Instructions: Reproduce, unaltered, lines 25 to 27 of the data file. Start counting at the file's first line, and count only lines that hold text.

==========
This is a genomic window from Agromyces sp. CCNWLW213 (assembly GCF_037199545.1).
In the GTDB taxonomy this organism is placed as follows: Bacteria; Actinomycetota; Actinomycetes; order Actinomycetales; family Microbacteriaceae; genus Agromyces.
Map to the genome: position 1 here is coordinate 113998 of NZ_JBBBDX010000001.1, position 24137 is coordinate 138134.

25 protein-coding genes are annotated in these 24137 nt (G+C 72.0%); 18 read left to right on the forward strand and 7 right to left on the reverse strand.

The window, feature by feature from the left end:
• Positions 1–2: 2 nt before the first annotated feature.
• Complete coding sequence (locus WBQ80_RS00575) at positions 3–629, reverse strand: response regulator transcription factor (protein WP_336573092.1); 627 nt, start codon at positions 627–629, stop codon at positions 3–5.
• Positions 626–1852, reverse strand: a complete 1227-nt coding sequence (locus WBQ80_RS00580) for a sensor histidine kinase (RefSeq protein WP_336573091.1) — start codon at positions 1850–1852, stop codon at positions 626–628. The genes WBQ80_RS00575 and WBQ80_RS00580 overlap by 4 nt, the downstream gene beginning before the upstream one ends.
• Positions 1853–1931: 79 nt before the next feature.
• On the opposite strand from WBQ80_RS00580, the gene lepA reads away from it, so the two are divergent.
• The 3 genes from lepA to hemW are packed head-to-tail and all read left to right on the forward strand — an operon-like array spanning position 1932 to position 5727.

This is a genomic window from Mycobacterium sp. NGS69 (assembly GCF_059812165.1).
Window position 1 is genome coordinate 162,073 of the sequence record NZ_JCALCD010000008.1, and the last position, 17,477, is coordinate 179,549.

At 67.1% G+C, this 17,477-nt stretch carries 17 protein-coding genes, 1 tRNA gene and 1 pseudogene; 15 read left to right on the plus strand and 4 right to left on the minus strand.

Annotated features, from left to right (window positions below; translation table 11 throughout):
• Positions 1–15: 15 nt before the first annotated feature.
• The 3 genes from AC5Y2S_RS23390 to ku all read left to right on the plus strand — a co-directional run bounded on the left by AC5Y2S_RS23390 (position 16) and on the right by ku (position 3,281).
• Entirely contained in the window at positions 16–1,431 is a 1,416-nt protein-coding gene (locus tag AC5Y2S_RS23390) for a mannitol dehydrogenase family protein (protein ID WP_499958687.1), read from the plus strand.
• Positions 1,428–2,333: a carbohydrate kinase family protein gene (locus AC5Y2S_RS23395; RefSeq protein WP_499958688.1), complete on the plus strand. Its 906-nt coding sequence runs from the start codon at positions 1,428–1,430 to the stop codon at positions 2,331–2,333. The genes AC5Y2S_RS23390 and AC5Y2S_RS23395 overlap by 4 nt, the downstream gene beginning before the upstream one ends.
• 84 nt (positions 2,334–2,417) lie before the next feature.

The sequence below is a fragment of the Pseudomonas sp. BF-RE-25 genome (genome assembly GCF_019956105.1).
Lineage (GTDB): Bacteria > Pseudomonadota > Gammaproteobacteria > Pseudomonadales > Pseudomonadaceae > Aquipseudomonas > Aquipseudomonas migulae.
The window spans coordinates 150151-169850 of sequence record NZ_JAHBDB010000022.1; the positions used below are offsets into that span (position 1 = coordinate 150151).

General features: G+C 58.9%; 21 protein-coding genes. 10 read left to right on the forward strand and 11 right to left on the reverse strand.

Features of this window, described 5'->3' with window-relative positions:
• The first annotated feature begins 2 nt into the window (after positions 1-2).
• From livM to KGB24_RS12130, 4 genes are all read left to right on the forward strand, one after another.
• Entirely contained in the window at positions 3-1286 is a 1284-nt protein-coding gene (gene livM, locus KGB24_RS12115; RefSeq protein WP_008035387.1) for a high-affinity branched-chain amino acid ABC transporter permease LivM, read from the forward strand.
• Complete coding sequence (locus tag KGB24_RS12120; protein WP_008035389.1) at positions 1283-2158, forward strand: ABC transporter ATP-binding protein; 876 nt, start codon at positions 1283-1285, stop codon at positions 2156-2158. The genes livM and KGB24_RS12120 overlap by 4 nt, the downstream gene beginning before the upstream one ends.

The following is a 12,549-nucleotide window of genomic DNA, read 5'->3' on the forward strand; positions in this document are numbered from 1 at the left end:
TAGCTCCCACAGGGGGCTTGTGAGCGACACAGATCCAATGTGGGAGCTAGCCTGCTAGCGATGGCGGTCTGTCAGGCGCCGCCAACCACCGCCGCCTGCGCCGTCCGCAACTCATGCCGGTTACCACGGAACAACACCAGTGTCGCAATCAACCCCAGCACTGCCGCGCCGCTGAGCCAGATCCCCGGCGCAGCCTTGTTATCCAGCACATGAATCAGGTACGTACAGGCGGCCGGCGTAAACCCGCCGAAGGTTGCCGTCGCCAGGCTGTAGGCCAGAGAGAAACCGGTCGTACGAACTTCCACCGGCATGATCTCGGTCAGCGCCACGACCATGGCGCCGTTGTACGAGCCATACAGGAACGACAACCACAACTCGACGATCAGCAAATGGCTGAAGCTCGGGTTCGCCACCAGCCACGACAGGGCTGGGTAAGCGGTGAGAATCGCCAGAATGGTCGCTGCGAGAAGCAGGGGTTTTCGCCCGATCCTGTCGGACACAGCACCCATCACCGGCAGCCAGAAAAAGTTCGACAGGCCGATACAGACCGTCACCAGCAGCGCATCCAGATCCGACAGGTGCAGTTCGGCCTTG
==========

Features of this window, described 5'->3' with window-relative positions:
• The first annotated feature begins 2 nt into the window (after positions 1-2).
• From livM to KGB24_RS12130, 4 genes are all read left to right on the forward strand, one after another.